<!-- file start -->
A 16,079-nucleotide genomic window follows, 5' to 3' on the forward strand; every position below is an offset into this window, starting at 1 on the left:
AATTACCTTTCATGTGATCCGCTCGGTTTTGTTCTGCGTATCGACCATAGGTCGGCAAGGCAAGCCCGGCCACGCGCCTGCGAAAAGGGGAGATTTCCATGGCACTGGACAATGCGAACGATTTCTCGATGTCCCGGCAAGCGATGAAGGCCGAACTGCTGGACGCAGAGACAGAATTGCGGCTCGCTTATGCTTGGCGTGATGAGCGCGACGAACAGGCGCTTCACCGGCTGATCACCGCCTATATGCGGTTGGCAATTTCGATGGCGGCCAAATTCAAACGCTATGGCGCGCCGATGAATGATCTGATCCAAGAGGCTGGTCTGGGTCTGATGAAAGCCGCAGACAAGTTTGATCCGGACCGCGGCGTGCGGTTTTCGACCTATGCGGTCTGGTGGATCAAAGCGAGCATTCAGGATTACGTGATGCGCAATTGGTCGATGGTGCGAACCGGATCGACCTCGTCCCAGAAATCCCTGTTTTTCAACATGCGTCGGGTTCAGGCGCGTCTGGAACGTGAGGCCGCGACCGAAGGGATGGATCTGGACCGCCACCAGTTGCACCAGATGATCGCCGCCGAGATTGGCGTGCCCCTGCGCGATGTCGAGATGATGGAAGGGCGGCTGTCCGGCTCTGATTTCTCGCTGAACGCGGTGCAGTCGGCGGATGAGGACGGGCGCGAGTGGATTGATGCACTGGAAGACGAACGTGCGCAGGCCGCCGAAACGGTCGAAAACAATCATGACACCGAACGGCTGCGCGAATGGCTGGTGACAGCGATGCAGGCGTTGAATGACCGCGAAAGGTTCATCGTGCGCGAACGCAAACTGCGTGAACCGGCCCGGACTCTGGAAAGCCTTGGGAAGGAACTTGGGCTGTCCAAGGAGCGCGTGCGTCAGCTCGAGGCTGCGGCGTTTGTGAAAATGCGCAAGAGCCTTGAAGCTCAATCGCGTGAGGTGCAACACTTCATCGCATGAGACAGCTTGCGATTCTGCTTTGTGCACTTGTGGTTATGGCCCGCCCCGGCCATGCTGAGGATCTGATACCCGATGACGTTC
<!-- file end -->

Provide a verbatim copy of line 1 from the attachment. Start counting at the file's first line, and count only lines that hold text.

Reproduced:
A 16,079-nucleotide genomic window follows, 5' to 3' on the forward strand; every position below is an offset into this window, starting at 1 on the left: